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Sunrise over Northeastern’s Boston campus.

The forecast said it would be 90 degrees. So why does your thermometer say it’s 100?

Some neighborhoods are hotter than others, says Brian Helmuth, professor of marine and environmental sciences at Northeastern. And those temperature differences tend to fall along socioeconomic lines, perpetuating entrenched historical inequalities. Photo by Matthew Modoono/Northeastern University

The weather forecast says it’s going to be hot. Air temperatures are projected to soar into the high 90s or even reach the 100s. But in some places on the ground, it can feel a lot hotter—like the inside of an oven.

That’s not your mind playing tricks on you. It actually is hotter in some neighborhoods than in others, even in the same region, says Brian Helmuth, a professor of marine and environmental sciences based at the Coastal Sustainability Institute at Northeastern’s campus in Nahant, Massachusetts.

As devastating and historic heat waves have been sweeping the nation this summer, the extreme heat has highlighted such divides. And those hotter areas tend to be the same places that experience many other kinds of inequality: largely non-white, less-affluent urban neighborhoods.

The temperature that you experience walking around outside is affected not just

Brian Helmuth is a professor of Environmental Science and Public Policy in the College of Science based at the Marine Science Center in Nahant, MA. Northeastern file photo

by the weather but by your environment, Helmuth says. As the sun beats down, pavement, buildings, and other constructed aspects of the urban environment heat up and radiate that warmth back out to heat the surrounding air (which is already very hot) even more.

“So if the air temperature today we’re measuring is 88 and you step outside on the pavement, it’s probably going to be more like 120” degrees Fahrenheit, Helmuth says.

But if there are trees or other greenery, an area is likely to feel a lot less hot, as vegetation has cooling properties. Bodies of water also can help keep a neighborhood cool.

This creates pockets of cities, towns, or neighborhoods that experience much higher temperatures than others, called “heat islands.” Heat islands (and less tree cover) tend to be in communities of color or low-income areas, largely due to the historical practice of redlining.

Following the Great Depression, in the 1930s, federal officials labeled neighborhoods as safe or risky investments for banks to back loans. Many neighborhoods where residents were Black were marked as risky investments, or “redlined.” Across the nation, those neighborhoods are now some of the hottest in the summer while neighborhoods that were not redlined are much cooler today. The big reason for that, Helmuth says, is that the lack of investment in those areas means a lack of trees and other vegetation, and a lot of asphalt and concrete.

“We still see the legacy of that today, largely in terms of green space,” he says. “If you map out the amount of green space that’s in what was rated an A area versus a D area, there’s almost two or three times as much green space in the A areas versus those that were downgraded.”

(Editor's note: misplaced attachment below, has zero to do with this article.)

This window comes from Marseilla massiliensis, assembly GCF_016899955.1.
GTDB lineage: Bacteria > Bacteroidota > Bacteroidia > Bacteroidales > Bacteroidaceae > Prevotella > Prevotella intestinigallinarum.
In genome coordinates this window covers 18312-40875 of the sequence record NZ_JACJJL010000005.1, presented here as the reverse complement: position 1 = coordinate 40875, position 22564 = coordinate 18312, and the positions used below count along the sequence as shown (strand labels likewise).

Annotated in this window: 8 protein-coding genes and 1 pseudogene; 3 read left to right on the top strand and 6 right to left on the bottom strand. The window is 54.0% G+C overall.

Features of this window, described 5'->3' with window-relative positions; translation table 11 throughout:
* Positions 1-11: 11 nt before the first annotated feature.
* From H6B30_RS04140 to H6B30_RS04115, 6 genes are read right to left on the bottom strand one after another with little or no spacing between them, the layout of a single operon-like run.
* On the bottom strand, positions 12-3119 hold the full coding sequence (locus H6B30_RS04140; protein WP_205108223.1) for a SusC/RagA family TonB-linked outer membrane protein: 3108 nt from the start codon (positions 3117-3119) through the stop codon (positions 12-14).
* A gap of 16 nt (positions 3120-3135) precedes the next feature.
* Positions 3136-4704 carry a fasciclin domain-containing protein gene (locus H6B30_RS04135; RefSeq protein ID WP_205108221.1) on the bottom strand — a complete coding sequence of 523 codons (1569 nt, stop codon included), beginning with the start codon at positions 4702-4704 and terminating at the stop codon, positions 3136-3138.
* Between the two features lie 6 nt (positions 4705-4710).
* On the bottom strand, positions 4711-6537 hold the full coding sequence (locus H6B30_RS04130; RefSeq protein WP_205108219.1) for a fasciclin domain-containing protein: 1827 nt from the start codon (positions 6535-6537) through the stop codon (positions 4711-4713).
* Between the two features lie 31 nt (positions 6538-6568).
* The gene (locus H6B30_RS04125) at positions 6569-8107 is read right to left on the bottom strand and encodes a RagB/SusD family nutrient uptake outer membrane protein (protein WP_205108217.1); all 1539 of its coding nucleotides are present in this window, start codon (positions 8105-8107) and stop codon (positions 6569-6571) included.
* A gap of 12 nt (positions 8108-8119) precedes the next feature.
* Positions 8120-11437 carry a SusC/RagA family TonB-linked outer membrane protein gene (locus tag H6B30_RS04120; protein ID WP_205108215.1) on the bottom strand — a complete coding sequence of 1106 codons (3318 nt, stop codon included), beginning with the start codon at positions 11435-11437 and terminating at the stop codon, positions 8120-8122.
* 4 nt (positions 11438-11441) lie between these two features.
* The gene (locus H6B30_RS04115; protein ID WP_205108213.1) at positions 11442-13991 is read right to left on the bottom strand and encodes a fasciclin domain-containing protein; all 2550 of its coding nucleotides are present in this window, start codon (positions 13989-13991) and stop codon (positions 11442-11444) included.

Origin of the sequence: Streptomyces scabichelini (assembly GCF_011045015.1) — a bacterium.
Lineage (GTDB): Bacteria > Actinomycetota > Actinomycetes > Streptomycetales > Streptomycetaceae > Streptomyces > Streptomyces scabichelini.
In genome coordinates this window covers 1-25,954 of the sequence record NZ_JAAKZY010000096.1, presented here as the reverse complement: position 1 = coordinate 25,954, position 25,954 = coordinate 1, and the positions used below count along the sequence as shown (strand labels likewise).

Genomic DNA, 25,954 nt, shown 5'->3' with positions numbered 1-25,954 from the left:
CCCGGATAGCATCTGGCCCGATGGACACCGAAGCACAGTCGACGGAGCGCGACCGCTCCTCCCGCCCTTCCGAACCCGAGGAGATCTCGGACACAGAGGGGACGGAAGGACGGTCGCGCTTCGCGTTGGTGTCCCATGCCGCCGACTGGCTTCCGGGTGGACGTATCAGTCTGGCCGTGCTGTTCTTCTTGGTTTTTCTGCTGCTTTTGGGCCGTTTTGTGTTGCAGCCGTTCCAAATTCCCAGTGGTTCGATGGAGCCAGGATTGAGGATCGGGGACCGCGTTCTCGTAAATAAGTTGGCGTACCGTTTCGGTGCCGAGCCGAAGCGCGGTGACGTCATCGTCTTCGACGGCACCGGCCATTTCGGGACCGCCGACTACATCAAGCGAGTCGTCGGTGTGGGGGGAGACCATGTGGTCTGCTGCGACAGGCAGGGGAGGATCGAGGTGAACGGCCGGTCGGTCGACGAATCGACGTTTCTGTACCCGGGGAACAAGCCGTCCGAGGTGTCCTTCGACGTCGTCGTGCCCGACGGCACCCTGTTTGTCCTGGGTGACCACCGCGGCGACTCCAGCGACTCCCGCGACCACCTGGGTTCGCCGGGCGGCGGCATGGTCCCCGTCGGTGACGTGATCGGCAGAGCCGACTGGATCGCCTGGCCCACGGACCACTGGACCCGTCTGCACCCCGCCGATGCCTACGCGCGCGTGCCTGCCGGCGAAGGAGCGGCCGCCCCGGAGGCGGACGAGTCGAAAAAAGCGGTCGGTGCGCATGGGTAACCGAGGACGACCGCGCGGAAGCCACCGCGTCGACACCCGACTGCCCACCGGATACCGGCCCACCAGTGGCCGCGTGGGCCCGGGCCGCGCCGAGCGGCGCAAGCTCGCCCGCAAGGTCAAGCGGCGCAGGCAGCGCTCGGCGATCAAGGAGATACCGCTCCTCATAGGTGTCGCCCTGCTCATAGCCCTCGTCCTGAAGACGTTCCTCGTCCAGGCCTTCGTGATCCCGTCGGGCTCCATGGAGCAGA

To map those hotspots in Boston, David Sittenfeld, a doctoral student in Helmuth’s lab at Northeastern, is leading a project to measure the temperature in neighborhoods across the city and the surrounding area on the hottest days of the year. While most temperature maps rely on satellite data, Sittenfeld, who is also manager of the Forum program at the Museum of Science in Boston, does this by gathering a team of volunteers to drive around in loops in predetermined routes with a high-tech thermometer that measures the heat at the hyperlocal level. The shade of every tree matters in Sittenfeld’s maps.

(Click picture to open interactive map.) Map shows modeled heat index (heat and humidity) at 3pm in the Boston area. Maps created by David Sittenfeld in the Helmuth Lab at Northeastern.

Sure enough, Sittenfeld found that formerly redlined neighborhoods, like Roxbury, experience some of the highest temperatures in the Boston area. And this pattern continues in urban areas across the country. In some cases, Helmuth says, formerly redlined neighborhoods can be as much as 15 degrees hotter than the surrounding areas.

Such extreme heat can be deadly. “More people die every year from heat waves than they do from hurricanes and earthquakes and other natural disasters,” Helmuth says. “It’s killing people outright and it’s largely interacting with other health issues, too, to make them that much worse.”

And it’s only getting hotter.

Climate change is increasing the frequency and severity of heat waves, Helmuth says. “It’s definitely going to disproportionately impact an awful lot of people.”

Part of the problem with these increased heat waves, he says, is that they’re occurring in places that are not used to extreme heat. In the Pacific Northwest, for example, temperatures this week have risen to over 100 degrees in a region that typically only heats up into the 70s during this time of year. That means that many homes do not have air conditioning and are not built to keep the heat out. And such an extreme situation can lead to many fatalities.

So should every city just plant more trees? Not so fast, Helmuth says. “If you’re not careful, you can actually enhance gentrification,” he says. If city officials just come in with a developer and install parks, it might not serve the community that is already living there and instead may push them out. “You have to do this with local community members,” he says.

For media inquiries, please contact Marirose Sartoretto at m.sartoretto@northeastern.edu or 617-373-5718.

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